Likelihood of Avalanches
Terms such as "unlikely", "likely", and "certain" are used to define the scale, with the chance of triggering or observing avalanches increasing as we move up the scale. For our purposes, "Unlikely" means that few avalanches could be triggered in avalanche terrain and natural avalanches are not expected. "Certain" means that humans will be able to trigger avalanches on many slopes, and natural avalanches are expected.

Size of Avalanches
Avalanche size is defined by the largest potential avalanche, or expected range of sizes related to the problem in question. Assigned size is a qualitative estimate based on the destructive classification system and requires specialists to estimate the harm avalanches may cause to hypothetical objects located in the avalanche track (AAA 2016, CAA 2014). Under this schema, "Small" avalanches are not large enough to bury humans and are relatively harmless unless they carry people over cliffs or through trees or rocks. Moving up the scale, avalanches become "Large" enough to bury, injure, or kill people. "Very Large" avalanches may bury or destroy vehicles or houses, and "Historic" avalanches are massive events capable of altering the landscape.

Signal Word Size (D scale) Simple Descriptor
Small 1 Unlikely to bury a person
Large 2 Can bury a person
Very Large 3 Can destroy a house
Historic 4 & 5 Can destroy part or all of a village
More info at Avalanche.org

The glide avalanche cycle from last week has slowed down dramatically. There are a few cracks in the Turnagain area we know of. These are good to avoid being under, two in the Tincan Trees and one just above alder line under Common Bowl on the SW face of the ridge, pictured below. You never know when cracks appear – always keep a lookout for them as they can release into an avalanche at anytime.

Additional Concern
  • Persistent Slabs
    Persistent Slabs
Persistent Slabs
Persistent Slab avalanches are the release of a cohesive layer of snow (a slab) in the middle to upper snowpack, when the bond to an underlying persistent weak layer breaks. Persistent layers include: surface hoar, depth hoar, near-surface facets, or faceted snow. Persistent weak layers can continue to produce avalanches for days, weeks or even months, making them especially dangerous and tricky. As additional snow and wind events build a thicker slab on top of the persistent weak layer, this avalanche problem may develop into a Deep Persistent Slab.
More info at Avalanche.org

As we head into a clear sky period and travel further off the road into the Alpine becomes possible, keep in mind there could be some lingering funny business deeper in the snowpack in shallow snow cover areas such as Summit Lake. Various layers of facets and crusts could still remain intact at the high elevations. If this is the case, the potential exists for a larger avalanche to be triggered that breaks deeper in the snowpack.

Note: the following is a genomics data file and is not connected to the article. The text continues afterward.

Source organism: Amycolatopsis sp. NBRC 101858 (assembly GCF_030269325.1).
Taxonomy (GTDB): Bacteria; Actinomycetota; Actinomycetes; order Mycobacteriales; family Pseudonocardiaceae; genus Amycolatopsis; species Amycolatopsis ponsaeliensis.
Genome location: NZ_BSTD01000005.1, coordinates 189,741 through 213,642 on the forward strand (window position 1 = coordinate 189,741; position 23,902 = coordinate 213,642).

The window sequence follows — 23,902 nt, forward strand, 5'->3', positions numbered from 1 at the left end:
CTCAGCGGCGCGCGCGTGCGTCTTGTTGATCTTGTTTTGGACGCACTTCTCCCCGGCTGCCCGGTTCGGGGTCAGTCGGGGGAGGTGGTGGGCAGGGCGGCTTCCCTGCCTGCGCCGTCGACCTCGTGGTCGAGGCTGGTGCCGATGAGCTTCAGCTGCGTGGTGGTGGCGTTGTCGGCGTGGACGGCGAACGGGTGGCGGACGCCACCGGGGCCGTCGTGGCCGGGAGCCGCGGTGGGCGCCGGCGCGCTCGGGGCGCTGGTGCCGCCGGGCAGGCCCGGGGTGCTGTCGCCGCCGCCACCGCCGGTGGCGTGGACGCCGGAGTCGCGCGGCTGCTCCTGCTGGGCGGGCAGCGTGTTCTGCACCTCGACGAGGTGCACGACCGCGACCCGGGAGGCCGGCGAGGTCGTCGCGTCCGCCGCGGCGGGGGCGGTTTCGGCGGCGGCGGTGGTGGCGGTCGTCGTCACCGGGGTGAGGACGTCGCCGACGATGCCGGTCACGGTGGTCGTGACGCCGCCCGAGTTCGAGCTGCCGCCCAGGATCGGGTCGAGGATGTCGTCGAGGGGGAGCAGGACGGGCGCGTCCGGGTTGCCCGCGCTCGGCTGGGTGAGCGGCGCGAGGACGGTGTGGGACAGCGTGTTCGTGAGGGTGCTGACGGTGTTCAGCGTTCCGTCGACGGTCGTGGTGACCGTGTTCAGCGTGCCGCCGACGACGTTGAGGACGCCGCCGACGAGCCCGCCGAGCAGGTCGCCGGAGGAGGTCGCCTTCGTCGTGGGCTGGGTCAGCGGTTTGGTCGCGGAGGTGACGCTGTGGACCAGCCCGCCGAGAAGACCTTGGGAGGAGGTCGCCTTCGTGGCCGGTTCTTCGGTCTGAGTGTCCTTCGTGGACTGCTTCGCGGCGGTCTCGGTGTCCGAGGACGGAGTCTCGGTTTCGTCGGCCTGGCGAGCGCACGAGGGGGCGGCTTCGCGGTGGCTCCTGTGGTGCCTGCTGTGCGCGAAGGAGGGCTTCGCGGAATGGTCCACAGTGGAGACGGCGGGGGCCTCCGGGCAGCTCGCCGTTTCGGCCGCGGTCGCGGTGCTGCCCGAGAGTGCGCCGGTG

Also of note, in a pit dug at 3,500′ on Sunburst yesterday, we found the old Nov Veteran’s Day facets over the hard basal melt-freeze crust at Turnagain. The layer didn’t show signs of reactivity here, which is good news (yet still something we are tracking). We dug in a shallow zone to find it as the layer is now buried between 3-6′ deep and even more in places.

Weather
Wed, December 18th, 2019

Yesterday:  Partly cloudy skies with intermittent light rain below 1,500′ and light snow above were seen region wide. Only a trace to an inch of new snow fell above the treeline. Ridgetop winds were 15-25mph with gusts nearing 50mph from an easterly direction. Temperatures cooled slightly, ridgetops are in the low 20’sF and sea level is in the mid 30’sF.

Today:  Partly cloudy skies with an instability shower or two are on tap. Similar to yesterday, only an inch to a trace of snow is expected above 1,000′ in areas close to Turnagain Arm and Portage Valley. Light rain could be seen at sea level. Ridgetop winds look to slow down today to the 10-15 mph range with gusts in the 20’s. Temperatures should remain cooler with sea level in the mid-upper 30’sF and ridgelines in the low 20’sF.

Tomorrow:  High pressure is headed in to Southcentral bringing a clearing trend starting tomorrow (Thursday) and extending through the weekend. Cold and sunny weather is forecast and we will be watching the northerly winds to see if they materialize into a potential outflow event.

PRECIPITATION 24-hour data (6am – 6am)

Temp Avg (F) Snow (in) Water (in) Snow Depth (in)
Center Ridge (1880′) 32 trace trace 31
Summit Lake (1400′) 33 0 0 7
Alyeska Mid (1700′) 33 1 0.1 16

RIDGETOP 24-hour data (6am – 6am)

Temp Avg (F) Wind Dir Wind Avg (mph) Wind Gust (mph)
Sunburst (3812′) 24 NE 22 49
Seattle Ridge (2400′) N/A* N/A* N/A* N/A*

*Seattle Ridge weather station is not reporting. We will get it back up as soon as possible.

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Riding Areas
Updated Mon, October 26th, 2020

Status of riding areas across the Chugach NF is managed by the Glacier and Seward Ranger Districts, not avalanche center staff. Riding area information is posted as a public service to our users and updated based on snow depth and snow density to prevent resource damage at trailhead locations. Riding area questions contact: mailroom_r10_chugach@fs.fed.us

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This is a general backcountry avalanche advisory issued for Turnagain Arm with Turnagain Pass as the core advisory area. This advisory does not apply to highways, railroads or operating ski areas.